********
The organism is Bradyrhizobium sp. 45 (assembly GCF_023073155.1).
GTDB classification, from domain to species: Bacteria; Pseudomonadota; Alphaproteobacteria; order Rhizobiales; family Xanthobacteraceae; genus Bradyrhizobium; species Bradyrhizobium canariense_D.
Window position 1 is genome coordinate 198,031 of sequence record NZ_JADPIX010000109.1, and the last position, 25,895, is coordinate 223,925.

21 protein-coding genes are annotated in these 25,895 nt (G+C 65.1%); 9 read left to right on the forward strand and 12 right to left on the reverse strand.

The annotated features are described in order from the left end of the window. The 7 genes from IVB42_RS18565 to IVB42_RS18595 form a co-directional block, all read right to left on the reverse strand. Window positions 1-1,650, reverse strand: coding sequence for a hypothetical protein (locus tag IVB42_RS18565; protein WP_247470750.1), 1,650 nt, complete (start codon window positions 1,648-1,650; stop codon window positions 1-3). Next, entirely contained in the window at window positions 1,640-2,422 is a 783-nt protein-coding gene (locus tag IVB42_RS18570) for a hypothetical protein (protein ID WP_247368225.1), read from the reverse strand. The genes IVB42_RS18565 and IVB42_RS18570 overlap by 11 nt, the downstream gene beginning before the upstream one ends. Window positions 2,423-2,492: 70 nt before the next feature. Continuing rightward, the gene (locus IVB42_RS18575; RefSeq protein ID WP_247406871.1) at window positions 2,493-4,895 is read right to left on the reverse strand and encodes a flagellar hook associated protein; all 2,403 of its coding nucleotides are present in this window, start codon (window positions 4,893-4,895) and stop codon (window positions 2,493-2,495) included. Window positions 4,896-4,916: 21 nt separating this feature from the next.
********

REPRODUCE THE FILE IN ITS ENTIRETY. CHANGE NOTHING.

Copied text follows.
The organism is Bradyrhizobium sp. 45 (assembly GCF_023073155.1).
GTDB classification, from domain to species: Bacteria; Pseudomonadota; Alphaproteobacteria; order Rhizobiales; family Xanthobacteraceae; genus Bradyrhizobium; species Bradyrhizobium canariense_D.
Window position 1 is genome coordinate 198,031 of sequence record NZ_JADPIX010000109.1, and the last position, 25,895, is coordinate 223,925.

21 protein-coding genes are annotated in these 25,895 nt (G+C 65.1%); 9 read left to right on the forward strand and 12 right to left on the reverse strand.

The annotated features are described in order from the left end of the window. The 7 genes from IVB42_RS18565 to IVB42_RS18595 form a co-directional block, all read right to left on the reverse strand. Window positions 1-1,650, reverse strand: coding sequence for a hypothetical protein (locus tag IVB42_RS18565; protein WP_247470750.1), 1,650 nt, complete (start codon window positions 1,648-1,650; stop codon window positions 1-3). Next, entirely contained in the window at window positions 1,640-2,422 is a 783-nt protein-coding gene (locus tag IVB42_RS18570) for a hypothetical protein (protein ID WP_247368225.1), read from the reverse strand. The genes IVB42_RS18565 and IVB42_RS18570 overlap by 11 nt, the downstream gene beginning before the upstream one ends. Window positions 2,423-2,492: 70 nt before the next feature. Continuing rightward, the gene (locus IVB42_RS18575; RefSeq protein ID WP_247406871.1) at window positions 2,493-4,895 is read right to left on the reverse strand and encodes a flagellar hook associated protein; all 2,403 of its coding nucleotides are present in this window, start codon (window positions 4,893-4,895) and stop codon (window positions 2,493-2,495) included. Window positions 4,896-4,916: 21 nt separating this feature from the next.